Labor’s Challenge in the Gig Economy as Big Tech Gets Bigger and Bezos Gets Richer
Hopeful Signs for Labor From Popular Teacher’s Strikes
Beating Back the Plutocracy
We begin on this Labor Day and assess the damage Donald Trump is doing to the lives of working Americans with his recent assault on unions and his corporatist takeover of the judiciary. As Trump recites right wing idiocy speaking out against big tech, albeit in a dangerous and cynical defense of Alex Jones’ right to spew out his conspiracies and hate speech online, we speak with Stacy Mitchell,the co-director of the Institute for Local Self-Reliance. She joins us for an update on the real issues facing labor and the threats posed by the gig economy from companies like Google and Amazon, whose founder Jeff Bezos, the richest man in the world with a net worth is over $155 billion, can’t even conceive of paying his workers better wages or his fair share of taxes and instead would prefer to erect a giant rocket ship to Mars as a monument to his wealth.
Then we go to West Virginia, where the recent wave of teacher’s strikes have shown hopeful signs on the ground of what can be accomplished when workers come together and demand economic justice. Anne Marie Lofaso, a Professor at West Virginia University College of Law where she teaches labor and employment law, joins us to discuss how in her red state where super-rich political leaders have conned the electorate into voting for a plutocratic agenda veiled in faux populism, just like in the case of our President’s election, West Virginians are becoming activated as they see the fruits of victory from these massively popular wildcat strikes.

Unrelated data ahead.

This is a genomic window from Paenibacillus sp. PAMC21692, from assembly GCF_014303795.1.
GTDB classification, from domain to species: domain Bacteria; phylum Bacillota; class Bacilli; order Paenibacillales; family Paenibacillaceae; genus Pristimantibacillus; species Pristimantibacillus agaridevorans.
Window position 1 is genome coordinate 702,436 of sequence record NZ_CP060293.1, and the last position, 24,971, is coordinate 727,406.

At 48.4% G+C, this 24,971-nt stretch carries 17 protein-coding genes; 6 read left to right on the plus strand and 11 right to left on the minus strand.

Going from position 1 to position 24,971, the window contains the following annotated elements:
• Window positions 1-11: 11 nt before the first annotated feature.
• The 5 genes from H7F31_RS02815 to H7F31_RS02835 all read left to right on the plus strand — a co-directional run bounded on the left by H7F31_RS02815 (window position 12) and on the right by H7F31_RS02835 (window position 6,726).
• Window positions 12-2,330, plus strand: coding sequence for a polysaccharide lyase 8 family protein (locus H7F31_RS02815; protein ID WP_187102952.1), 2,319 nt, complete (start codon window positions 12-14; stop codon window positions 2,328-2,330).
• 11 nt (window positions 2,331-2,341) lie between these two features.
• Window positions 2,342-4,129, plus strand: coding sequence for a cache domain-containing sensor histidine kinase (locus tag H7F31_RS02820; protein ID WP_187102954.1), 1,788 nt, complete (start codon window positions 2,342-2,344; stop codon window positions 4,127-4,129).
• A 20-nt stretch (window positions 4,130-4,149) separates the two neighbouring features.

Then finally we speak with Sam Pizzigati, a veteran labor journalist and an associate fellow at the Institute for Policy Studies whose latest book is “The Case for a Maximum Wage”. He joins us to discuss his article at inequality.org “Would You Recognize a Plutocracy If You Saw It?” and give us an update on the state of organized labor in our country which appears to becoming less of a democracy and more of a plutocracy. But on a cheery note, a century ago Americans faced a plutocracy just like ours today and they beat it back just as we can today.